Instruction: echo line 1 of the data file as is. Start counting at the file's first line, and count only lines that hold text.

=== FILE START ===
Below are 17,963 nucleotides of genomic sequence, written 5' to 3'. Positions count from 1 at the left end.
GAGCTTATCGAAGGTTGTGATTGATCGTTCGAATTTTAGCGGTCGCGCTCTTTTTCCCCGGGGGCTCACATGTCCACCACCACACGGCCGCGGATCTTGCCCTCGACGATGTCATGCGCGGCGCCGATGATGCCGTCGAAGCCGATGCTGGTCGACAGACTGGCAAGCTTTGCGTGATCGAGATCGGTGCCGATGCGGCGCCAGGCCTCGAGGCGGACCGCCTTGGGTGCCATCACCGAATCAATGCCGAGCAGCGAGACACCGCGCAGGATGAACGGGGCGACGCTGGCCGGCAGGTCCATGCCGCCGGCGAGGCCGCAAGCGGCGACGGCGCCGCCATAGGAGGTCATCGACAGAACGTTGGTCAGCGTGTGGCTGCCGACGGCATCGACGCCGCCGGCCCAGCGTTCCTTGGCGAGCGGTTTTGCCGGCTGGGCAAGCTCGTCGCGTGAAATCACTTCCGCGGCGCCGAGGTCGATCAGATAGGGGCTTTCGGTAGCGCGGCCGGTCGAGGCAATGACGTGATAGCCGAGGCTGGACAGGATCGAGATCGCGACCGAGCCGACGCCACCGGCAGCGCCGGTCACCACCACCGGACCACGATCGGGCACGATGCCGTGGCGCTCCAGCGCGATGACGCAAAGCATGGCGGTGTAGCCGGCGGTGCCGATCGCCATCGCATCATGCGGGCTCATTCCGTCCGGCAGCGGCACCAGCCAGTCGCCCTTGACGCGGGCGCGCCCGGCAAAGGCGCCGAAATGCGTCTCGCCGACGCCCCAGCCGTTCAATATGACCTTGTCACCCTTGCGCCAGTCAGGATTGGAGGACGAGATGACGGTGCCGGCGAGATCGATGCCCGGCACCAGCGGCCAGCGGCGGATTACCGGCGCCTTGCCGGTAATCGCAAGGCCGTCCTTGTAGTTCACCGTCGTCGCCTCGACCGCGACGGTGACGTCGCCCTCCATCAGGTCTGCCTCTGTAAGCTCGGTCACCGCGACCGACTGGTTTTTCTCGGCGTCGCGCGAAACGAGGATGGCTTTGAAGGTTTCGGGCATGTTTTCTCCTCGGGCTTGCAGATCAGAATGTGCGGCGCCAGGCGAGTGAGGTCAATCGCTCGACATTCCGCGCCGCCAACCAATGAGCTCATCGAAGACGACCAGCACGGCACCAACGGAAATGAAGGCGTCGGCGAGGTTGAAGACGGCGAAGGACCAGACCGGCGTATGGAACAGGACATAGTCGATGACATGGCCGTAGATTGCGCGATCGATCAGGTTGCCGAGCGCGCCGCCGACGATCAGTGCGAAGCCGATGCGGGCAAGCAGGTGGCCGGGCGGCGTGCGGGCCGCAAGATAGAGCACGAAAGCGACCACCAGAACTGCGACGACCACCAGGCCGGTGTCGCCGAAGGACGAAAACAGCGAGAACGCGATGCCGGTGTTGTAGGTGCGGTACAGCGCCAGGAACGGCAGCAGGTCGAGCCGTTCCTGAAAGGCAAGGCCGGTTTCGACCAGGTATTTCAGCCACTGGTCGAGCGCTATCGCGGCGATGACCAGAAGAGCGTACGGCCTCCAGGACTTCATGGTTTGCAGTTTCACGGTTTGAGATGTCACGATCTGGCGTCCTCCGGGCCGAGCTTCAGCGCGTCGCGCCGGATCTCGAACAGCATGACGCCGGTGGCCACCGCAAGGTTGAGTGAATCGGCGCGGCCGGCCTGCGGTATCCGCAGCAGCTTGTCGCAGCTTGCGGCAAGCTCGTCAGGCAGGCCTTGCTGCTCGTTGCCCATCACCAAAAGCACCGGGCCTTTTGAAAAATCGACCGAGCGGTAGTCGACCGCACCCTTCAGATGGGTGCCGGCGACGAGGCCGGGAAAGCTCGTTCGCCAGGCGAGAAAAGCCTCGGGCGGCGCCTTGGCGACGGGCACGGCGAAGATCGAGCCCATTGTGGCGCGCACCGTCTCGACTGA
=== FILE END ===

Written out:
Below are 17,963 nucleotides of genomic sequence, written 5' to 3'. Positions count from 1 at the left end.